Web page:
Blueberries can reduce inflammation and improve metabolism, new research shows
Eating blueberries can help reduce chronic inflammation, improve metabolism and lower cholesterol, according to a new study from the University of Maine.
Professor Dorothy Klimis-Zacas and her colleagues found that eating two cups of wild blueberries a day for two months could help normalize gene expression of inflammatory markers and those related to fat metabolism. The findings suggest how the fruit's properties could therefore reduce the risk of things like coronary heart disease and type 2 diabetes.
Overall anti-inflammatory effect
The obese male Zucker rat provided a valid experimental model for human metabolic syndrome, Klimis-Zacas wrote, which is a condition characterized by obesity, chronic inflammation, glucose intolerance and hypertension. Metabolic syndrome effects about 37 percent of adults, and it is expected to continue rising in relationship to obesity rates.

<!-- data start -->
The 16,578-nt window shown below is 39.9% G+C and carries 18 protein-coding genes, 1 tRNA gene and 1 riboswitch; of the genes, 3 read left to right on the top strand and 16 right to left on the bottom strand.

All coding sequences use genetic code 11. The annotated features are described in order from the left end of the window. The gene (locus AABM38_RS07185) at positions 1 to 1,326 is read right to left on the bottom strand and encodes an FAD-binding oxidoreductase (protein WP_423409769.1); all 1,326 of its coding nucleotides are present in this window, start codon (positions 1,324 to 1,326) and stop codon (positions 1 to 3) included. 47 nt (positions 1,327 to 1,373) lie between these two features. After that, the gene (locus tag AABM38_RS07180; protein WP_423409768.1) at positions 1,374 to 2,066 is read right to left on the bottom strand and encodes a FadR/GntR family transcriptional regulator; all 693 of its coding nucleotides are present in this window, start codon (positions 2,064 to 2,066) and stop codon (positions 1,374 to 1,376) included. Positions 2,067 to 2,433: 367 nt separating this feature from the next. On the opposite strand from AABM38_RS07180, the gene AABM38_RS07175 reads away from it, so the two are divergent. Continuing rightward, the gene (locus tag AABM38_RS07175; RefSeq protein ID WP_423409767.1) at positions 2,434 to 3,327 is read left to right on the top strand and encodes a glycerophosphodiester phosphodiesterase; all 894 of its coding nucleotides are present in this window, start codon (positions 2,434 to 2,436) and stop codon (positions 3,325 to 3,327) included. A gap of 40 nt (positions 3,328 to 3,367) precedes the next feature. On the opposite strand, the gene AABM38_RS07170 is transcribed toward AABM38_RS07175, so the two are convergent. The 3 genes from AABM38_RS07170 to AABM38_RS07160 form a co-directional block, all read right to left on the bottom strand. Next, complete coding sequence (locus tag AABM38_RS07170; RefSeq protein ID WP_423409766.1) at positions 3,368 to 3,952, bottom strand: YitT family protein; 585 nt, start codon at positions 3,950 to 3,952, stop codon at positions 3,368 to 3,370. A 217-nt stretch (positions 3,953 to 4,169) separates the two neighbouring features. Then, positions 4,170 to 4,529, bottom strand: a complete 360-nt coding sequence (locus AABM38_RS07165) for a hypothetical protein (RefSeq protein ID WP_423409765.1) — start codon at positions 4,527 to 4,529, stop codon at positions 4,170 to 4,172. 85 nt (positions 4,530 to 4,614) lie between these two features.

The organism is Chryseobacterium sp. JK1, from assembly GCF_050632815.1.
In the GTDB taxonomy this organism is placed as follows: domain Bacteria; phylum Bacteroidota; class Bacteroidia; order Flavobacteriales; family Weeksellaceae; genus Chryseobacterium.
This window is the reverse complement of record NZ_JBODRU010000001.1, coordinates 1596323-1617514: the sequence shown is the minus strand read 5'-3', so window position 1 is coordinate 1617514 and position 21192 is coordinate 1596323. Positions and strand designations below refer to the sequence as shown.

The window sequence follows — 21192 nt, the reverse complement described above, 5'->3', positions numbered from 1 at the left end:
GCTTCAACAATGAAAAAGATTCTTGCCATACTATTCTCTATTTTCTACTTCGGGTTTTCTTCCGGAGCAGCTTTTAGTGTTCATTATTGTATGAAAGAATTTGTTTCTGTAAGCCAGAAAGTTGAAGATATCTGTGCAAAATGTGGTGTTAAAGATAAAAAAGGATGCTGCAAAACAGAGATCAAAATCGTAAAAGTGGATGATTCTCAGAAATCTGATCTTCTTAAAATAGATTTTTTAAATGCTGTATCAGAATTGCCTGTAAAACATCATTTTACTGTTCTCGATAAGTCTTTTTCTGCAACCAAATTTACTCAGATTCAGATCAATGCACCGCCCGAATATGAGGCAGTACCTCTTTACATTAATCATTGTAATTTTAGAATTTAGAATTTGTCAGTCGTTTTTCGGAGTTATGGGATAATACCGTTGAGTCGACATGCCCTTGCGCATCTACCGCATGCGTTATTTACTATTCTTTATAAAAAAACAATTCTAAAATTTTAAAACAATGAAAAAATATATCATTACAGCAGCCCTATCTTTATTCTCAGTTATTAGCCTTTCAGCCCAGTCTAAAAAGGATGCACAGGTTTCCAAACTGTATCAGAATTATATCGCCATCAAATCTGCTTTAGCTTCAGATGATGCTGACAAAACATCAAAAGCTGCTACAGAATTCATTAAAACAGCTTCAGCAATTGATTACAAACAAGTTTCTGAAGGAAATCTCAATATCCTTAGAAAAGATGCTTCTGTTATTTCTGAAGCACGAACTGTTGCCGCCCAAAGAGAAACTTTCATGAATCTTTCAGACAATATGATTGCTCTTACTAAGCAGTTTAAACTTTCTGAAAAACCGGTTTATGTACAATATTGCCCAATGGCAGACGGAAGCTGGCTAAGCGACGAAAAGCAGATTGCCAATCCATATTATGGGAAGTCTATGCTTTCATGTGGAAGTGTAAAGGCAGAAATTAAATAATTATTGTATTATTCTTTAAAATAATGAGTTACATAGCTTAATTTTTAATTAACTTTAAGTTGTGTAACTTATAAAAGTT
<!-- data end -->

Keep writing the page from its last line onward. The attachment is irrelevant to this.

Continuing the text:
The study is the first to show that wild blueberries can low triglycerides, which clog blood vessels and increase the risk of heart attack, in the blood. The blueberries appeared to also maintain the level of "good" HDL cholesterol, showing an overall anti-inflammatory effect in the obese rats.
Diet over drugs
Klimis-Zacas' research supports another 2012 study that found blueberries – and other fruits rich in the flavanoid anthocyanins – can help reduce the risk of developing diabetes by about 23 percent.
Rather than relying on pharmaceuticals, eating a diet rich in anti-inflammatory foods can be a powerful way to help prevent degenerative disease, the authors noted.
Results of the study were published in the Journal of Nutritional Biochemistry.